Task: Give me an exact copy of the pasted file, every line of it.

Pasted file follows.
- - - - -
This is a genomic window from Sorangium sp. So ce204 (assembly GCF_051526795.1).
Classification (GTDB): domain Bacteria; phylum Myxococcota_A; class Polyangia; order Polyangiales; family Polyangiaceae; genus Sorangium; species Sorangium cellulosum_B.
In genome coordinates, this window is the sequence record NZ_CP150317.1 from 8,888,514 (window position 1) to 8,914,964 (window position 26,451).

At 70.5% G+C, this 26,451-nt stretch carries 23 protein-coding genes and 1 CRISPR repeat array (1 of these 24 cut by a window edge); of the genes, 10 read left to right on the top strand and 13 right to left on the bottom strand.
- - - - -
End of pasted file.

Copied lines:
This is a genomic window from Sorangium sp. So ce204 (assembly GCF_051526795.1).
Classification (GTDB): domain Bacteria; phylum Myxococcota_A; class Polyangia; order Polyangiales; family Polyangiaceae; genus Sorangium; species Sorangium cellulosum_B.
In genome coordinates, this window is the sequence record NZ_CP150317.1 from 8,888,514 (window position 1) to 8,914,964 (window position 26,451).

At 70.5% G+C, this 26,451-nt stretch carries 23 protein-coding genes and 1 CRISPR repeat array (1 of these 24 cut by a window edge); of the genes, 10 read left to right on the top strand and 13 right to left on the bottom strand.